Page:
the gulf of Mexico, and of the Pacific ocean.
r. Whatever differences and controversies may
have arisen since the day on which the memo
cable "declaration" was promulgated, it can
never be forgotten that the immortal document
r, as; was the production of a Southern pen ; that
it was signed by representatives of all the cot
onies ; and that it was maintained and en
forced by the swords of Northern and of
Southern soldiers. If the first blow for inde
pendence was struck at Lexington, the lasts'
very was delivered at Yorktown. If Nathaniejb
rom Greene of Rhode Island commanded thee'
Southern troops in those memorable cam
paigns which have made his name illustrioun
by George Washington of Virginia led the cons 5u
ets bined forces of North and South from Massa.,o
ate chusetts to Delaware, through the troyiThe
for scenes of Valley Forge, the alternate defig th;
and victories of Long Island and Tregill not
Brandywine and Monmouth, to the culst creta;
age ting triumph of the struggle. Whatever,'t, rso
er-tieal future is in store for us we can aleiv' st
ald recur to that period as the one during whti; .
a common danger, and a common object:'
Sunited both sections in a common effort for
deliverance. Hence the Fourth of July must
everremain a consecrated day in the affections
er- of the American people, at the South, as well
in- as at the North. If there it is venerated as
us, the origin of national grandeur and renown,
Ice here it is reverenced as a day made illustrious
he by a successful struggle for independence.
Fe The extensive preparations which have been
re made to celebrate the 90th anniversary of the
if day, show that it has lost none of its interest
sr, and attractions in the minds of our people.
ill Indeed the celebrations of former years are to
ay be eclipsed on this occasion, in variety, splen
dor and extent. First on the list we have the
grand celebration by the fire department of New
' Orleans. This, although ostensibly a special
m, affair, is really the great popular demonstra
n- ion-the one to which public interest is at
n. tracted and in which public sympathy is en
sm listed. The festival which is to last five days,
and is to be in the words of the committee,
g, "in every way apeople's festivra," is intended
ks as an agency to raise a fund "for the purpose
dy of building an imposing monument to com-.
r memorate the dead of the fire department
who in the discharge of their duties as soldiers-s
he and firemen, yielded up their lives." The
., Fourth of July has appropriately been choseno
for the initiation of this grand popular move- e1
by ment. The celebration and subsequent f.o
es tivities are to be held at the Fair Grouni"-.
and, if we may judge from the publish.,-! pr,
y_ gramme, they will be of the most attralitiv-'
id character. I. N. Marks, Esq., will read tcl,
Declaration of Independence, and an orationl
will be delivered by G. H. Braughn, Esq. After
n wards there will be engine trials, foot-races,
il base-ball matches, acrobatic and gymnastic
performances, trottingand running races, and,
in the evening, a grand instrumental concert, ti
a fireworks, and dancing. The last is a novel at
and peculiarly attractive feature, and it will be A
continued every evening during the five days G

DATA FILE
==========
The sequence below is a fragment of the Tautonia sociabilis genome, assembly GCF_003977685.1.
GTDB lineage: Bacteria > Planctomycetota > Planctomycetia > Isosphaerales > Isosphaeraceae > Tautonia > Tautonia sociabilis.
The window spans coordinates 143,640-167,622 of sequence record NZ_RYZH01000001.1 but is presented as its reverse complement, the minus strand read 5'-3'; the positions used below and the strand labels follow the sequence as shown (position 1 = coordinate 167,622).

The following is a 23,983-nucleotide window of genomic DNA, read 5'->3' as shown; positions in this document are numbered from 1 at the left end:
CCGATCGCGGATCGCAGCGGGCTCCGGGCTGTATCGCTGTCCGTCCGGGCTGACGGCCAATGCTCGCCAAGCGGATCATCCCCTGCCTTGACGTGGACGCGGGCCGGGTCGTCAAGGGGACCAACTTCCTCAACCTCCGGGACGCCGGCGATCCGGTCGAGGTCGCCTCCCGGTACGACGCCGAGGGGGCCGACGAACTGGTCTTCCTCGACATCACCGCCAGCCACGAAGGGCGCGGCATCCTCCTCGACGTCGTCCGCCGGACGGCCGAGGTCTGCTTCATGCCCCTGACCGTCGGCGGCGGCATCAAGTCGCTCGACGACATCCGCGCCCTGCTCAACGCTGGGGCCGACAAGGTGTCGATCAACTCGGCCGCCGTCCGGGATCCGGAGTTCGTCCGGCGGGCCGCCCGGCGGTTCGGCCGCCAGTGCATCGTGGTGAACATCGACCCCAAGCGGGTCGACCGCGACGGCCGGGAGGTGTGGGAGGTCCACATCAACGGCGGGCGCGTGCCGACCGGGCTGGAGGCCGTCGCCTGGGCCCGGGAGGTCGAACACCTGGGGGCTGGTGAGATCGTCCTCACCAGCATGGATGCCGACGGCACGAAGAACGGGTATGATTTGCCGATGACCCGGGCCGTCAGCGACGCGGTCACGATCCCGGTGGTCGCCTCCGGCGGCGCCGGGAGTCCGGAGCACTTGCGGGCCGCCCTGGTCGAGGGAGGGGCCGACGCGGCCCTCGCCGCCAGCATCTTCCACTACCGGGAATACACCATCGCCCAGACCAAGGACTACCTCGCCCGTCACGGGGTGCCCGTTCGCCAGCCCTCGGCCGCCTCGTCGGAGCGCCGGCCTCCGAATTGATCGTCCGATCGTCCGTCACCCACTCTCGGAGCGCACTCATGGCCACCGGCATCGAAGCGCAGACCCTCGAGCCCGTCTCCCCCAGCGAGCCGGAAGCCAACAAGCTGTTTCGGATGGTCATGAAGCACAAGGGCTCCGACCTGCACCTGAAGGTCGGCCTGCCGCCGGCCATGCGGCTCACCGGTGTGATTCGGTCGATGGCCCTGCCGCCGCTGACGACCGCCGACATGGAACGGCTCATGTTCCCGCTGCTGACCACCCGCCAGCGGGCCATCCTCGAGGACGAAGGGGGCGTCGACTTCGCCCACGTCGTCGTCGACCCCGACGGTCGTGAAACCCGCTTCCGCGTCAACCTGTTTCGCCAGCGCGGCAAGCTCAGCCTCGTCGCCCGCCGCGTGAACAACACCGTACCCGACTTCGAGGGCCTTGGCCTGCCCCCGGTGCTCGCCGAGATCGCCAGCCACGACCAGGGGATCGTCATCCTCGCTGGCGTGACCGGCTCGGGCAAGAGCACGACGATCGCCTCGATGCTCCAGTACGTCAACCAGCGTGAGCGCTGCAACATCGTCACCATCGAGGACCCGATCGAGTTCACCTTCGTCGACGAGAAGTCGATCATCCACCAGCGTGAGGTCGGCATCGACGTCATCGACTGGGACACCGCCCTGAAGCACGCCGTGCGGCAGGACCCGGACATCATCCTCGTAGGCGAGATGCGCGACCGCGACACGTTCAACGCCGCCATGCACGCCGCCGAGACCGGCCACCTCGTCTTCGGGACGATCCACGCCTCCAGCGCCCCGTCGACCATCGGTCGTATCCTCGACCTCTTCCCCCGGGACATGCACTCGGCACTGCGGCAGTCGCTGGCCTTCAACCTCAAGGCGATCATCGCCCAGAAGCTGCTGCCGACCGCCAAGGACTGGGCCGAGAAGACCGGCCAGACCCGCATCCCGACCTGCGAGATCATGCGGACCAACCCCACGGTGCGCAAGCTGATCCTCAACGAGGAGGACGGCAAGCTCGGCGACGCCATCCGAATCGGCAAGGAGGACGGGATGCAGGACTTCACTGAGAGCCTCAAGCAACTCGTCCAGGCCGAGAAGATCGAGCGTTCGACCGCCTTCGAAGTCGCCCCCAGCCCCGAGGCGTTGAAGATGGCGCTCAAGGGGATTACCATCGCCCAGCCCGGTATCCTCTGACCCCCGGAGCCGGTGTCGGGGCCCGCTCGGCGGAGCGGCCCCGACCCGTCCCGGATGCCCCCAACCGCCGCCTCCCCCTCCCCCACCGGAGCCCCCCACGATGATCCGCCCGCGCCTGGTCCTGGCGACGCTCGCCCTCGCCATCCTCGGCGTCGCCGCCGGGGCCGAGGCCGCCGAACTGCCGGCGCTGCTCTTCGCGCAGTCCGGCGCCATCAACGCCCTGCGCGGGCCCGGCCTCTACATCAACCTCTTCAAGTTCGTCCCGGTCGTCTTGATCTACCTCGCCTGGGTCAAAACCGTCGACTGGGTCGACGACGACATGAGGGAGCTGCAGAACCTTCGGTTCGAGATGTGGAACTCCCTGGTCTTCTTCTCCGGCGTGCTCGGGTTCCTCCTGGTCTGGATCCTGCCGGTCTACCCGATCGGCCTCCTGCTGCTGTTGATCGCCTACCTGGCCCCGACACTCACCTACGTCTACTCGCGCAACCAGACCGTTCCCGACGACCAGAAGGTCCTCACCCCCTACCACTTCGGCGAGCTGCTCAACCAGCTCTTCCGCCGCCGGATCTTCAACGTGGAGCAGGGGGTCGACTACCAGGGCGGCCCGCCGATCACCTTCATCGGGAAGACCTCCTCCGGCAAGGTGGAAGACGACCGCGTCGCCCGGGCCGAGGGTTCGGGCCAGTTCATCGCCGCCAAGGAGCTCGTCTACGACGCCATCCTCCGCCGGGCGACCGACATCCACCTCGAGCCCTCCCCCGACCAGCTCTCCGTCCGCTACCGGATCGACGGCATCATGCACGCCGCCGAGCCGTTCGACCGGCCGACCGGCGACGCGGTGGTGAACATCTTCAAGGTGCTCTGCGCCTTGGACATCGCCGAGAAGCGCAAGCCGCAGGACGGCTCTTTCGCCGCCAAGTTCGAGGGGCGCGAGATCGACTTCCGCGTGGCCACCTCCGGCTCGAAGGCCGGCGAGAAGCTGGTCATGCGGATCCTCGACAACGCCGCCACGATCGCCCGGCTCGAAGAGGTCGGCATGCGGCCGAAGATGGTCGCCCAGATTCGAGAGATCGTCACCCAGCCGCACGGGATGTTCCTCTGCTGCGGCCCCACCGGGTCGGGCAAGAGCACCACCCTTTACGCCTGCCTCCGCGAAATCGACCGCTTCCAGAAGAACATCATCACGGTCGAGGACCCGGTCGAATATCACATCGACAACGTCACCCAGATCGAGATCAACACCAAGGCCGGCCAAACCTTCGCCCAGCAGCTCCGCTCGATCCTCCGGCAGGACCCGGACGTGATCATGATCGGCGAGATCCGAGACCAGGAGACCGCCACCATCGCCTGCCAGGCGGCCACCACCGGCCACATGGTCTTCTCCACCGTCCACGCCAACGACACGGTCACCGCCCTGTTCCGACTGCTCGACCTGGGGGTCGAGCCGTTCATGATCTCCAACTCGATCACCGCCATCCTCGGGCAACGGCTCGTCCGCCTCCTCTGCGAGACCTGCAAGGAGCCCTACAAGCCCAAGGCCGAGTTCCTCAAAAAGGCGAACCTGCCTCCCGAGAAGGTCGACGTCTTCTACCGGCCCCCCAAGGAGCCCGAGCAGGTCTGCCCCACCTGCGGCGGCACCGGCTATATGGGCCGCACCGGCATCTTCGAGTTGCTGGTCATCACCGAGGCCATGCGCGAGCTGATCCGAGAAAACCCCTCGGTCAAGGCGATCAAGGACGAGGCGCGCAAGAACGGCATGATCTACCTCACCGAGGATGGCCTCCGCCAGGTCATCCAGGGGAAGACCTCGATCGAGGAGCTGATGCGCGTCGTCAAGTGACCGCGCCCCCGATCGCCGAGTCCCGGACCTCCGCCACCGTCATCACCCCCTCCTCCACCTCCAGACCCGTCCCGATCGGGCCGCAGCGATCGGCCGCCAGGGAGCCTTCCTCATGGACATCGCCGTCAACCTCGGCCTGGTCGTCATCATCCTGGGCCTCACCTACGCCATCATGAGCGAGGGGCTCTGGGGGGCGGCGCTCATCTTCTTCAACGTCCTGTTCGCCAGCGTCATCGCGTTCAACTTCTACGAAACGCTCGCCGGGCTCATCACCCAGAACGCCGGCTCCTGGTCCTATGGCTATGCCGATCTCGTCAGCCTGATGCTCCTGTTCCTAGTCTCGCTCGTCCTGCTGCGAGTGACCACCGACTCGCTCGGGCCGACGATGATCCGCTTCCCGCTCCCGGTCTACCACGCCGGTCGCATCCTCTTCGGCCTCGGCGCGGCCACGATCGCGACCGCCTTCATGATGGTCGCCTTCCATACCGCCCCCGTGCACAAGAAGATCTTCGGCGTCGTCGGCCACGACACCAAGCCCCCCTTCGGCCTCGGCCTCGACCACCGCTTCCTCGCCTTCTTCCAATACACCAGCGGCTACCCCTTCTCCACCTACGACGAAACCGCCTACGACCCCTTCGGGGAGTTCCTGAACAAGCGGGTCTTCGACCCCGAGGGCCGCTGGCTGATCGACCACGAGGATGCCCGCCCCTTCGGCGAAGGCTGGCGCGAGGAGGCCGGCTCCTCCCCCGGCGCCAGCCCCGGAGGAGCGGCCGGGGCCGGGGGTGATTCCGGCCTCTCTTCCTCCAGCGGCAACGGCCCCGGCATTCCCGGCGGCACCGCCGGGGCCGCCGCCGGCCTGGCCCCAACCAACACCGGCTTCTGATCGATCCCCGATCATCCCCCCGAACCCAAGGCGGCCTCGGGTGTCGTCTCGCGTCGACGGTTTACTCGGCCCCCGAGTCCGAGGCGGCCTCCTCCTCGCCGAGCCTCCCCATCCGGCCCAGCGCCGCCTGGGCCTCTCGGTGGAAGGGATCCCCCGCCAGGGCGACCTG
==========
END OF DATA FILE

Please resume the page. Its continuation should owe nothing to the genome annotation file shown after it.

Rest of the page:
i of the festival. We should not omit to state tl1
that restaurants and saloons for soda water, w
ice-cream, etc., will be established on the la
- grounds. no
y There will likewise be a special military 0T
e celebration, under the direction of the United
States military authorities. By an order from
Major-General Baird, we learn that all military C,
labor, except necessary guard duty, willtbe
suspended during the day. The troops in the m
vicinity of New Orleans, consisting of the 1st 0'
regiment United States Infahntry, Battery K,
1st United States Artillery and the 81st United th
States Colored Infantry will be paraded on
Canal street at 8 A. M., and will afterwards be di
marched through some of the principal streets. he
Salutes of thirty-seven guns-one for each th
State-will be fired at sunrise, at noon and at -
sunset. tar
Finally we have what, strangely enough, the
is called a "citizens' celebration," the princi- bra
pal feature of which is a total oblivion of
colors and odors. The leaders in this affair cit
appropriate to themselves the military salutes chi
and parade; but the public will understand lea
that there is really no connection whatever ap
between the celebration under the auspices of em
the United States military authorities, and wh
the anonymous affair which is to come off at the
Mechanics' Hall. Of this performance Mr. ma
Pitkin is to be the poet, and Mr. T. J. Durant rer
the orator. The proceedings are to wind up
with "Home, Sweet Home" by the band.
In addition to these local celebrations there To
are to be the usual excursions across the lake
and elsewhere, all of which promise agreeable at
recreation and diversion to those who may tt
seize this opportunity of relieving them- ate
selves from the hot and dusty atmosphere of obt
leupie teris, the;are witing for arrivecs. fif
....i-- -
unoccupied - pg ,ur arriesV.
Iftthe people of the radical States were
, realh h9lest, in their pretensions towards the
Sneproee--if they actually and in earnest de
l sited to promote their well-being and to pro
l ng their liev-if they could prove to us that
kthey had any other purpose in immedlinte
Sview than to strengthen the radical party tby
all manner of pretexts, plans and scheme. --i